Michael: On Everest Bands, yeah. We do have a secondary site, we don't need to get into that today but yeah. Our primary focus is Everest and Everest Horology products in general, just only focuses entirely on Rolex users, Rolex owners and wearers.
Kurt: All right. I think luxury brands as an idea fascinate me. I know we've gone back and forth about it in the office. Sometimes you have to tease out, "Is this just a product with a very expensive price tag?" It's purely a status symbol.
Rolex is extremely well made. It's a premium product. It's well made. At the same time, everyone knows it's expensive. Starting Rolex, brand new, is going to be eight grand. For a product like Everest Brands, it's a luxury product. How did you get to become a luxury product? What's the barrier to entry to be a premium luxury brand? Is it just a big price tag? What is it?
Michael: A lot of people are trying to make things in different countries right now for a super low cost. The consumer today of course likes value but, if you're talking about a luxury product or becoming a luxury company, you have to remember that, what does the end user want? True end users. Luxury purchasers.
Quality is a corner stone of whatever you're making. Second - longevity of life. Don't think that people with money have any interest in buying something over and over again every six to 12 months. They're just not interested in doing that.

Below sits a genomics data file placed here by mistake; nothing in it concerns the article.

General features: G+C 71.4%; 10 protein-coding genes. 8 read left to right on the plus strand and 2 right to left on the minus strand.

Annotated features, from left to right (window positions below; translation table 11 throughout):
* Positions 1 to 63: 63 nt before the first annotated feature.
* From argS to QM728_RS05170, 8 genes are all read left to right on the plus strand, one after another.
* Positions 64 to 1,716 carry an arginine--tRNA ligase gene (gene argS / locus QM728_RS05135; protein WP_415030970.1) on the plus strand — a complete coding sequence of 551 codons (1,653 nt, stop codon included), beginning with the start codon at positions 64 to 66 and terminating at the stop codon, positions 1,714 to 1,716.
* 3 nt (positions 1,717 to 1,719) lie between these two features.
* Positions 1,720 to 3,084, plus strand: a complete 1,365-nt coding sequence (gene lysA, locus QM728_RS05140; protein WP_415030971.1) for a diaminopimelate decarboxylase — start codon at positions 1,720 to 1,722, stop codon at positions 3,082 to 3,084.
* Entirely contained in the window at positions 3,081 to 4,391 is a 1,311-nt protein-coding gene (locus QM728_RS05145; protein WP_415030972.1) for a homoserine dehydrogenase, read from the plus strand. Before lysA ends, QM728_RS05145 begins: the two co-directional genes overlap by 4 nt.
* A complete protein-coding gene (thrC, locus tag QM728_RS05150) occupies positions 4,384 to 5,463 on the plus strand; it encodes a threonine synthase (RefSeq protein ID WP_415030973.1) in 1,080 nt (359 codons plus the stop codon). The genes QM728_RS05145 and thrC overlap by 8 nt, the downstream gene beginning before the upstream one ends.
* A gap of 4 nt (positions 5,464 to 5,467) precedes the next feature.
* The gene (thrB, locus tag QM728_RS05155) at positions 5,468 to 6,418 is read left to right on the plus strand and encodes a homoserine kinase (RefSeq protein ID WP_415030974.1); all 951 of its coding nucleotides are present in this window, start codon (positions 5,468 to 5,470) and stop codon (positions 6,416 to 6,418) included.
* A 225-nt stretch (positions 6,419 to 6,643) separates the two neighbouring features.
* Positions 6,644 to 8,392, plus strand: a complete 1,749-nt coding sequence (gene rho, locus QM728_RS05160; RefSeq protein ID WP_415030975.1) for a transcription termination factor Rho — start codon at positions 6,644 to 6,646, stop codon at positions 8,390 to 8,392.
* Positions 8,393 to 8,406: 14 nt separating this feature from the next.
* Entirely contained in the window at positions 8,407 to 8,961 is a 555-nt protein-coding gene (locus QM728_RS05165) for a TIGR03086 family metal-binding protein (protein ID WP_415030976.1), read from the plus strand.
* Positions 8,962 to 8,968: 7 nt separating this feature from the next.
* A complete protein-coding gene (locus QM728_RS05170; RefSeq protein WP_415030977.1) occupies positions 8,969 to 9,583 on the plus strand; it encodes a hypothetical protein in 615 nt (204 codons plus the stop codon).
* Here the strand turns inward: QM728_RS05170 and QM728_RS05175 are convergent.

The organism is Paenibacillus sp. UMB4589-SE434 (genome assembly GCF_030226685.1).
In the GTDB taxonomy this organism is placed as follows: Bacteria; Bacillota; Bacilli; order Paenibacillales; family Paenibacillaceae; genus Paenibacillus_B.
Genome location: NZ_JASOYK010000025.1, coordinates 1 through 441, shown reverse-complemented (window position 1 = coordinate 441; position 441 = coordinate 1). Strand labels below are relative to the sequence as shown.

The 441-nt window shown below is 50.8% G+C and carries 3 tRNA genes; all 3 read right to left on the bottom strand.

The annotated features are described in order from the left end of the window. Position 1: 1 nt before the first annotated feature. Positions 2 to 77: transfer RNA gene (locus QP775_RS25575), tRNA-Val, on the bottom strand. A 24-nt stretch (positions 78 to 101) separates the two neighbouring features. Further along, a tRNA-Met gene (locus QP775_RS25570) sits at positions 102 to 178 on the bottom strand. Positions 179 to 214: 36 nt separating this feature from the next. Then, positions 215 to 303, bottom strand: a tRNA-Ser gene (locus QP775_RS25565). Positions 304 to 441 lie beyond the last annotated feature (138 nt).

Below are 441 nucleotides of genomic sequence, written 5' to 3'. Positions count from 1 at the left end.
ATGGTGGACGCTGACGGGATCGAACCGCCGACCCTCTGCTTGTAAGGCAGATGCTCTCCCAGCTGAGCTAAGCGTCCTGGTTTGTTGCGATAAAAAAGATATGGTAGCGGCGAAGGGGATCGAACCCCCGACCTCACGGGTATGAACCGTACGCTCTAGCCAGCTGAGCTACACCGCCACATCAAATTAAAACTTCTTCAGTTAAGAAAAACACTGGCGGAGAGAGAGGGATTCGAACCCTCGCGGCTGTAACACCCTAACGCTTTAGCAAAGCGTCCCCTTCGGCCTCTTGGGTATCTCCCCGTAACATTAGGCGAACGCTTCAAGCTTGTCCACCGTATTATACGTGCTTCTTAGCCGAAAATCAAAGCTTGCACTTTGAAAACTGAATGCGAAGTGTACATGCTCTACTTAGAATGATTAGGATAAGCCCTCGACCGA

It's very uncommon that you see a destroyed Gucci bag or a pair Ferragamo shoes that are quite a few years old and still look excellent. Mercedes Benzes last a very long time. They're not a car that you drive for three years and throw away.
At the end of the day, Everest makes a product that is the highest quality in the world. There is no better rubber strap or leather strap ever. The longevity and life of our product is very long. From a luxury standpoint, our service is extremely high. I have direct communication with almost with every single costumer at some level.
Kurt: All right. A luxury brand obviously is more than just the premium price. You have to back it up. If you're going to talk the talk, you better walk the walk and have a product that's number one in its category, in terms of precision manufacturing. Then being able to back it up with customer support, so people don't even have to wonder. They know they'll be able to get a hold of you.
Speaking of luxury products, premium brands, we can't ignore Apple. You're a watch guy. I'm into watches. I think partly you've got me into watches. The Apple watch was just announced yesterday. I'm dating this podcast a little bit. The Apple watch just came out. I love it. I think it looks great. For $350, I don't think you get a watch that's better. What do you think?
Michael: First, obviously Everest has had its own level of getting kicked while it's down, we'll say, when we were first starting. I'm not going to kick the Apple watch while no one's even really seen it yet. Do I think it's going to hurt the hot horology world? Absolutely not.